The Crush - August 2019 - 4


California Legislative Year Ends Mid-September
By Michael Miiller
On Aug. 12, the California Legislature returns for the last four
weeks of the 2019 legislative year. In that period, they will need
to reach closure on several issues. If not, the remaining bills will
be put over until 2020, when they can be taken up again.

with the Department of Fair
Employment and Housing.
AB 51 (Gonzalez) would
prohibit binding arbitration in
employment contracts.

Legislators would prefer to deal with the most controversial
issues in 2019, as 2020 is an election year. Many lawmakers,
especially those facing significant opponents on the ballot, would
prefer not dealing with controversy so close to an election.

AB 170 (Gonzalez) would
provide that a company is
liable for sexual harassment by
a contractor.

The Pierce's Disease Control Program has been tremendously
beneficial to California winegrape growers by helping to control
and manage the glassy-winged sharpshooter and other threats
to vineyards. That is why CAWG is supporting SB 449 (McGuire,
D-Healdsburg), which would extend the program for another
five years, if approved by a vote of the growers in 2020. SB 449
has received broad bipartisan support and is not controversial.

AB 673 (Carrillo, D-Los
Angeles) would increase penalties for wage violations.

However, a critical part of that legislation has been how the
University of California (UC) charges the program for research.
That research is entirely paid for with grower dollars. In 2016,
however, UC proposed charging overhead costs of up to 40
percent. An overhead charge of 40 percent could reduce critical
research by as much as $600,000 annually.

SB 1 (Atkins, D-San Diego) would block the effect of any
"rollbacks" by the Trump administration on environmental,
public health and labor regulations.

Over the last few years, CAWG has worked closely with UC to
resolve this issue. We now have a written agreement from UC that
it will not charge the program (and growers) for overhead. This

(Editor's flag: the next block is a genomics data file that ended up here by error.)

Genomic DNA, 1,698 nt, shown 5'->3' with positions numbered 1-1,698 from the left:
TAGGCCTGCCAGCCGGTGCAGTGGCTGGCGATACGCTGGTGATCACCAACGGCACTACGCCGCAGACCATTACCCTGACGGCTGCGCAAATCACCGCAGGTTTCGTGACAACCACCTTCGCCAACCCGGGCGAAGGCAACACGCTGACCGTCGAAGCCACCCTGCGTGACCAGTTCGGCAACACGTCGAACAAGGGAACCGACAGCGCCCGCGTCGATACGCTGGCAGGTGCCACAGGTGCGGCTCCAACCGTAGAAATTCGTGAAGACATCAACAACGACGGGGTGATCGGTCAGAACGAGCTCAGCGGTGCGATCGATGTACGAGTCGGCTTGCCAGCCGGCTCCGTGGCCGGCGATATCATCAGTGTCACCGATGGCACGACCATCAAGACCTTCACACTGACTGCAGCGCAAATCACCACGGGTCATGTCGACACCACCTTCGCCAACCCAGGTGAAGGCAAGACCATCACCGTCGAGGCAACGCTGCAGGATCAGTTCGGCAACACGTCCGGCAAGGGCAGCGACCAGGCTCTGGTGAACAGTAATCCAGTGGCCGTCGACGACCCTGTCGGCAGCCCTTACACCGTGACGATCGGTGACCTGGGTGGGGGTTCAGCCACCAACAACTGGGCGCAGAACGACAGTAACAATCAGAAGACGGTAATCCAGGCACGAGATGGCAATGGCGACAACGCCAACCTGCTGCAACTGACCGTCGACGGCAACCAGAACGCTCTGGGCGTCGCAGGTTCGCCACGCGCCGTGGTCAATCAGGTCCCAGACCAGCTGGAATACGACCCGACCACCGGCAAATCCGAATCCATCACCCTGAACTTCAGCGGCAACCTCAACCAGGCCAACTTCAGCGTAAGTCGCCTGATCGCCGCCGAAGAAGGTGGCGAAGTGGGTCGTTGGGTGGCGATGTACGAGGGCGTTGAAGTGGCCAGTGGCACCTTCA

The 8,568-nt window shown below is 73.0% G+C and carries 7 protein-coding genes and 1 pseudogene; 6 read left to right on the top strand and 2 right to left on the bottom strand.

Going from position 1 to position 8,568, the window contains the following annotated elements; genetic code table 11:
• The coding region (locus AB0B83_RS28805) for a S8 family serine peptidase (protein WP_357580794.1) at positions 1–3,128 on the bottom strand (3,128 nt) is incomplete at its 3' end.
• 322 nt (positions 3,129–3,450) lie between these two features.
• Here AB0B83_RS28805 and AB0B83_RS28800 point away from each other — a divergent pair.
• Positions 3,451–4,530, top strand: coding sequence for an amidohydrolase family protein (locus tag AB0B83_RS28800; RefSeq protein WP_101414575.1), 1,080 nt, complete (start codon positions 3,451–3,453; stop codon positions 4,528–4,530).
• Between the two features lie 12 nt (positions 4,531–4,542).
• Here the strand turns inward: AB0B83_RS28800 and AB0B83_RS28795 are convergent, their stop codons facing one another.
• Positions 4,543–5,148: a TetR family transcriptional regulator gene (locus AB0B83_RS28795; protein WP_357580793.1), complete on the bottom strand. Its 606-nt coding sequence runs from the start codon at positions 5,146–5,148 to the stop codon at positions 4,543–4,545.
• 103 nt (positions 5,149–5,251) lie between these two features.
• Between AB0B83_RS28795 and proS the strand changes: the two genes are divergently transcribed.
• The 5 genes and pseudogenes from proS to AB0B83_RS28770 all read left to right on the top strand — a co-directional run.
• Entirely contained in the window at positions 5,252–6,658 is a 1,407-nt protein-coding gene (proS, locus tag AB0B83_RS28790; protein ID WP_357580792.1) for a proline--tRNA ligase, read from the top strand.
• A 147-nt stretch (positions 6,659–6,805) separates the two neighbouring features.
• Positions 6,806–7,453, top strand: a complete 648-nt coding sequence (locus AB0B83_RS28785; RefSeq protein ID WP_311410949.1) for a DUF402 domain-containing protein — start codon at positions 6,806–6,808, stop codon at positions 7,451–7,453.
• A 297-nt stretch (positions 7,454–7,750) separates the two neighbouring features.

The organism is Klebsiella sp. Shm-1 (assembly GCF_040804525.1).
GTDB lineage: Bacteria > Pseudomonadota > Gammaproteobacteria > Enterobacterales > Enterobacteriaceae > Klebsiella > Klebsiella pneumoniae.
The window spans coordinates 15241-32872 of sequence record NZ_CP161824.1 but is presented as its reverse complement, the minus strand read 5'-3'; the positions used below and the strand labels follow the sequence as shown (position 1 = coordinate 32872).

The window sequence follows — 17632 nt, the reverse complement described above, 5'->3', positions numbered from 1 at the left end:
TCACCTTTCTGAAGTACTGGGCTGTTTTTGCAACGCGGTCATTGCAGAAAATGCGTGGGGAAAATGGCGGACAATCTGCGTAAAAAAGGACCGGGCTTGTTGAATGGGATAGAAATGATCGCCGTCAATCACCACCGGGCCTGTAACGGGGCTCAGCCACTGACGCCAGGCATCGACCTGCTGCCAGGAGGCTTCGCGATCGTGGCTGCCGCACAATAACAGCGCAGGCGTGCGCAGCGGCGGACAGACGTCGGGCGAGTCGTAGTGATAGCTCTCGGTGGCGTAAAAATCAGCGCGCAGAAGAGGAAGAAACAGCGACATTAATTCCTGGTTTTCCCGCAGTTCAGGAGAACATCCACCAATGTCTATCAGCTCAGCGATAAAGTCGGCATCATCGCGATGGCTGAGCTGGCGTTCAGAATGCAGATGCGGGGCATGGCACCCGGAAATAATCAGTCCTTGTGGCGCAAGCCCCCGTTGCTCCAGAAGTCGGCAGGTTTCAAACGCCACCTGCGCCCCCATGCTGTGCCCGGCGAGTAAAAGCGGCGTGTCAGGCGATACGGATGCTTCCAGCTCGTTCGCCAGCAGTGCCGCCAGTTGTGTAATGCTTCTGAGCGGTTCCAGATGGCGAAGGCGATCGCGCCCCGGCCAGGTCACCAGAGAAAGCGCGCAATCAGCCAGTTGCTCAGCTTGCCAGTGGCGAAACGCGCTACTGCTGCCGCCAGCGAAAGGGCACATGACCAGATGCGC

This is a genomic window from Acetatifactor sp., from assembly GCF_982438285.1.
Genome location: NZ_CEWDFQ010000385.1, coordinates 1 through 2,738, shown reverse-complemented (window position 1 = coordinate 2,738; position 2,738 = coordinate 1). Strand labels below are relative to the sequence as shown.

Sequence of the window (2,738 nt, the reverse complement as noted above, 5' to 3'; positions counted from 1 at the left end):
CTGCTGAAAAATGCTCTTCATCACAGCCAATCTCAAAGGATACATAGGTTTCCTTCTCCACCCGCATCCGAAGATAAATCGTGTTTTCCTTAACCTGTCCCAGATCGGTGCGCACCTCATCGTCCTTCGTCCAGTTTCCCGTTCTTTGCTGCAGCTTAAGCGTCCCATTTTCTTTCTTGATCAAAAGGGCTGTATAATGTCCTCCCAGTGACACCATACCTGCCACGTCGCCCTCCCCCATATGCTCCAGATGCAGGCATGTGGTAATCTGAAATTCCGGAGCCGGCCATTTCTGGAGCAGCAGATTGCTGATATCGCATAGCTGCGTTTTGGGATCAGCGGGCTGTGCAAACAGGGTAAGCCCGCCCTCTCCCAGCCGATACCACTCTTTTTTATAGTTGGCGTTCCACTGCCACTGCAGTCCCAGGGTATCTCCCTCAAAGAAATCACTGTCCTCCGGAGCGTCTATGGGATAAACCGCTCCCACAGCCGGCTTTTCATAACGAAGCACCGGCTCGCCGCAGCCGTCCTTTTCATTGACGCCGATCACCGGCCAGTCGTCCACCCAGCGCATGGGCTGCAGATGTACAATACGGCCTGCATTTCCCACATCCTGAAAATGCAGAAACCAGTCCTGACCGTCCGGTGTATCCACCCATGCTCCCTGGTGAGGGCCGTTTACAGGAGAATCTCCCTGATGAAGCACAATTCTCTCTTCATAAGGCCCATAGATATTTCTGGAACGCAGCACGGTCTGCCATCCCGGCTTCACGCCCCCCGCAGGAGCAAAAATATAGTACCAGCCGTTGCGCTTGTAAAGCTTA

agreement is ongoing and protects grower funds in perpetuity.
This protection of grower dollars is essential as the program
continues and CAWG is happy to report this agreement from UC.
AB 1783 (R. Rivas, D-Gilroy) is touted as a remedy to California's
ag worker housing problems. However, in reality the bill is
simply an attack on the federal H-2A program. The net effect of
the bill is to reduce funding for ag worker housing and create
additional obstacles for growers to build housing.
Labor issues are always on the agenda in the state Capitol. This
year's challenges include the following:
AB 5 (Gonzalez, D-San Diego) would redefine employees to
include many workers who are arguably independent contractors.
AB 9 (Reyes, D-Los Angeles) would extend the statute of
limitations from one to three years for filing a labor complaint
4 / AUGUST 2019

SB 171 (Jackson, D-Santa Barbara) would require employers to
report annual pay data based on gender and job classification.
Environmental issues are also on the Legislature's agenda. A few
loose ends this year include the following:

SB 54 (Allen, D-Los Angeles) and AB 1080 (Gonzalez) attempt
to address the global problem of discarded plastics that are
later found in our oceans and other areas. However, these bills
create an unrealistic goal of a 75 percent reduction in single-use
packaging by 2030 and allow CalRecycle to develop open-ended
and unforeseen regulations to limit packaging. As more wineries
are moving to nontraditional forms of packaging, these bills are
becoming more important to the industry.
It is doubtful that the Legislature will resolve opposition
concerns and reach consensus on the most controversial bills. It is
likely though that a few terrible bills will land on Gov. Newsom's
desk. Nine months into his administration, Newsom has proven
to have an open door to agriculture and is more pragmatic
than expected in his approach to resolving policy concerns for
Legislation will be landing on the governor's desk in midAugust. He will have until mid-October to act on many of these
bills. Newsom's challenge in the next two months will be to find
a way of respecting the good intentions of many of these bills
while also sending a message to the Legislature that it needs to
resolve reasonable concerns.

The Crush - August 2019

Table of Contents for the Digital Edition of The Crush - August 2019

The Crush - August 2019 - 1
The Crush - August 2019 - 2
The Crush - August 2019 - 3
The Crush - August 2019 - 4
The Crush - August 2019 - 5
The Crush - August 2019 - 6
The Crush - August 2019 - 7
The Crush - August 2019 - 8
The Crush - August 2019 - 9